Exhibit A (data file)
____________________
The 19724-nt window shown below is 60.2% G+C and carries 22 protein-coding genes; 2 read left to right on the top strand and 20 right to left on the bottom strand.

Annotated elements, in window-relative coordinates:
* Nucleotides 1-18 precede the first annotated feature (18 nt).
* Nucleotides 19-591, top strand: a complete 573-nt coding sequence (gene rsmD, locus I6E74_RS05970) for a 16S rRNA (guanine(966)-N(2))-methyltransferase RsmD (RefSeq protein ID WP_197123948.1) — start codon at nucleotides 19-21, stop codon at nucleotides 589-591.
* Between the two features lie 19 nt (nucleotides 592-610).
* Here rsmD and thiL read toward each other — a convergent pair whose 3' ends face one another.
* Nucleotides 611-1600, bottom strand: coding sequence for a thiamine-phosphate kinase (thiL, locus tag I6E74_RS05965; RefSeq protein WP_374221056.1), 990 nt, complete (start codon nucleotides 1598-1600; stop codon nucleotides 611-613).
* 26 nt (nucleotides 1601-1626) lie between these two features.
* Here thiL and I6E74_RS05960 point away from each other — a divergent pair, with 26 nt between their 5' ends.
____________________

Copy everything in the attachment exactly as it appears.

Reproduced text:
The 19724-nt window shown below is 60.2% G+C and carries 22 protein-coding genes; 2 read left to right on the top strand and 20 right to left on the bottom strand.

Annotated elements, in window-relative coordinates:
* Nucleotides 1-18 precede the first annotated feature (18 nt).
* Nucleotides 19-591, top strand: a complete 573-nt coding sequence (gene rsmD, locus I6E74_RS05970) for a 16S rRNA (guanine(966)-N(2))-methyltransferase RsmD (RefSeq protein ID WP_197123948.1) — start codon at nucleotides 19-21, stop codon at nucleotides 589-591.
* Between the two features lie 19 nt (nucleotides 592-610).
* Here rsmD and thiL read toward each other — a convergent pair whose 3' ends face one another.
* Nucleotides 611-1600, bottom strand: coding sequence for a thiamine-phosphate kinase (thiL, locus tag I6E74_RS05965; RefSeq protein WP_374221056.1), 990 nt, complete (start codon nucleotides 1598-1600; stop codon nucleotides 611-613).
* 26 nt (nucleotides 1601-1626) lie between these two features.
* Here thiL and I6E74_RS05960 point away from each other — a divergent pair, with 26 nt between their 5' ends.